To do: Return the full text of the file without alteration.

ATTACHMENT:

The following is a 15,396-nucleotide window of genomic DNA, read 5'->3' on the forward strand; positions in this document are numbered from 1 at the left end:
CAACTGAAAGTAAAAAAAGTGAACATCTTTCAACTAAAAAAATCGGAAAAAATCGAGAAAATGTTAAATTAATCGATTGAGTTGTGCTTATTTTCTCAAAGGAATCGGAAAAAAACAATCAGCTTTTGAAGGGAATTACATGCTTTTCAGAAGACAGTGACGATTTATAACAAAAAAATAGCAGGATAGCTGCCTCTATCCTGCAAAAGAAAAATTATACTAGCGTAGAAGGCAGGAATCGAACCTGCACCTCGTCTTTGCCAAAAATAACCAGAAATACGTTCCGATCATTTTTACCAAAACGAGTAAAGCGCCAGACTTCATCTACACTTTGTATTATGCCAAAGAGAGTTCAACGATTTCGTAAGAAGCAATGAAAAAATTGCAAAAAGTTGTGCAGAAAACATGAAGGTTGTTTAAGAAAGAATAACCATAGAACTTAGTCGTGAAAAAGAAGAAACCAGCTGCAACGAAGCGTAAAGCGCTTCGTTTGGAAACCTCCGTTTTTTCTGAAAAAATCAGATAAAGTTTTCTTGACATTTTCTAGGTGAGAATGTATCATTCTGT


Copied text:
The following is a 15,396-nucleotide window of genomic DNA, read 5'->3' on the forward strand; positions in this document are numbered from 1 at the left end:
CAACTGAAAGTAAAAAAAGTGAACATCTTTCAACTAAAAAAATCGGAAAAAATCGAGAAAATGTTAAATTAATCGATTGAGTTGTGCTTATTTTCTCAAAGGAATCGGAAAAAAACAATCAGCTTTTGAAGGGAATTACATGCTTTTCAGAAGACAGTGACGATTTATAACAAAAAAATAGCAGGATAGCTGCCTCTATCCTGCAAAAGAAAAATTATACTAGCGTAGAAGGCAGGAATCGAACCTGCACCTCGTCTTTGCCAAAAATAACCAGAAATACGTTCCGATCATTTTTACCAAAACGAGTAAAGCGCCAGACTTCATCTACACTTTGTATTATGCCAAAGAGAGTTCAACGATTTCGTAAGAAGCAATGAAAAAATTGCAAAAAGTTGTGCAGAAAACATGAAGGTTGTTTAAGAAAGAATAACCATAGAACTTAGTCGTGAAAAAGAAGAAACCAGCTGCAACGAAGCGTAAAGCGCTTCGTTTGGAAACCTCCGTTTTTTCTGAAAAAATCAGATAAAGTTTTCTTGACATTTTCTAGGTGAGAATGTATCATTCTGT